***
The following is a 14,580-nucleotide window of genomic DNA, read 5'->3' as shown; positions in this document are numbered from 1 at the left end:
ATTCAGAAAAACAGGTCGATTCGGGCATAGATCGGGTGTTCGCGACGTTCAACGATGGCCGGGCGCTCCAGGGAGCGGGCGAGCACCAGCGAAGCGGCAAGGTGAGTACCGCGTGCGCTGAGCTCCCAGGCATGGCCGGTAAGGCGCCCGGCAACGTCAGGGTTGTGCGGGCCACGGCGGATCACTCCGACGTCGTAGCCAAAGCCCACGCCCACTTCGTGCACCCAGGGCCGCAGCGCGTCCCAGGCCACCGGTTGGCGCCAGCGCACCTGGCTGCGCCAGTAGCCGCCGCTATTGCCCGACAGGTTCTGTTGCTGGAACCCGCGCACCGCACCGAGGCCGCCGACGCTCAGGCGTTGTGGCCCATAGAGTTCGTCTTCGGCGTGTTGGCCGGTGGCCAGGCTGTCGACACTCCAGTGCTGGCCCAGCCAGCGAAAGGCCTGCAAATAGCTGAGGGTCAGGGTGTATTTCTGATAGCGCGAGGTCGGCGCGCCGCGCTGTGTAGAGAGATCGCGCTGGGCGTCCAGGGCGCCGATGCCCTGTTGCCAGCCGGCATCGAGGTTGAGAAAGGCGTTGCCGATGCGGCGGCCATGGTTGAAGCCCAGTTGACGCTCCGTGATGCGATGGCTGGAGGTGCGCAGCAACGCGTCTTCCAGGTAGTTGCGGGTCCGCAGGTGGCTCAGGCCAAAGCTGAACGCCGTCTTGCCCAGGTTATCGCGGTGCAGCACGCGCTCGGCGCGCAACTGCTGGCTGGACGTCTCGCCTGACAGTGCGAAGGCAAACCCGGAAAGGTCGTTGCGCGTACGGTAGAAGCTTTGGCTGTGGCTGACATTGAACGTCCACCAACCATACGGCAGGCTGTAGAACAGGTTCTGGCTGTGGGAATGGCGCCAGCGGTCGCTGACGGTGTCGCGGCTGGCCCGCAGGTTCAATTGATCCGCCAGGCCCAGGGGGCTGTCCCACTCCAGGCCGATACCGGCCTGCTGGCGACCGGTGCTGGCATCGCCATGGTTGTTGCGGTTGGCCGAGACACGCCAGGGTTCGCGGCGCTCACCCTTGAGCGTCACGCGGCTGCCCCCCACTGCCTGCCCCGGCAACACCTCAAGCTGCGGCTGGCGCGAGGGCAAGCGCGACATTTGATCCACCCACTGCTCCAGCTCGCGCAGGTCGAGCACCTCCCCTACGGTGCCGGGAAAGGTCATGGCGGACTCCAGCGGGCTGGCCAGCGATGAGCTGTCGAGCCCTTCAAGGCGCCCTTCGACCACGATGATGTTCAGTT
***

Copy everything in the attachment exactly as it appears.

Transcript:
The following is a 14,580-nucleotide window of genomic DNA, read 5'->3' as shown; positions in this document are numbered from 1 at the left end:
ATTCAGAAAAACAGGTCGATTCGGGCATAGATCGGGTGTTCGCGACGTTCAACGATGGCCGGGCGCTCCAGGGAGCGGGCGAGCACCAGCGAAGCGGCAAGGTGAGTACCGCGTGCGCTGAGCTCCCAGGCATGGCCGGTAAGGCGCCCGGCAACGTCAGGGTTGTGCGGGCCACGGCGGATCACTCCGACGTCGTAGCCAAAGCCCACGCCCACTTCGTGCACCCAGGGCCGCAGCGCGTCCCAGGCCACCGGTTGGCGCCAGCGCACCTGGCTGCGCCAGTAGCCGCCGCTATTGCCCGACAGGTTCTGTTGCTGGAACCCGCGCACCGCACCGAGGCCGCCGACGCTCAGGCGTTGTGGCCCATAGAGTTCGTCTTCGGCGTGTTGGCCGGTGGCCAGGCTGTCGACACTCCAGTGCTGGCCCAGCCAGCGAAAGGCCTGCAAATAGCTGAGGGTCAGGGTGTATTTCTGATAGCGCGAGGTCGGCGCGCCGCGCTGTGTAGAGAGATCGCGCTGGGCGTCCAGGGCGCCGATGCCCTGTTGCCAGCCGGCATCGAGGTTGAGAAAGGCGTTGCCGATGCGGCGGCCATGGTTGAAGCCCAGTTGACGCTCCGTGATGCGATGGCTGGAGGTGCGCAGCAACGCGTCTTCCAGGTAGTTGCGGGTCCGCAGGTGGCTCAGGCCAAAGCTGAACGCCGTCTTGCCCAGGTTATCGCGGTGCAGCACGCGCTCGGCGCGCAACTGCTGGCTGGACGTCTCGCCTGACAGTGCGAAGGCAAACCCGGAAAGGTCGTTGCGCGTACGGTAGAAGCTTTGGCTGTGGCTGACATTGAACGTCCACCAACCATACGGCAGGCTGTAGAACAGGTTCTGGCTGTGGGAATGGCGCCAGCGGTCGCTGACGGTGTCGCGGCTGGCCCGCAGGTTCAATTGATCCGCCAGGCCCAGGGGGCTGTCCCACTCCAGGCCGATACCGGCCTGCTGGCGACCGGTGCTGGCATCGCCATGGTTGTTGCGGTTGGCCGAGACACGCCAGGGTTCGCGGCGCTCACCCTTGAGCGTCACGCGGCTGCCCCCCACTGCCTGCCCCGGCAACACCTCAAGCTGCGGCTGGCGCGAGGGCAAGCGCGACATTTGATCCACCCACTGCTCCAGCTCGCGCAGGTCGAGCACCTCCCCTACGGTGCCGGGAAAGGTCATGGCGGACTCCAGCGGGCTGGCCAGCGATGAGCTGTCGAGCCCTTCAAGGCGCCCTTCGACCACGATGATGTTCAGTT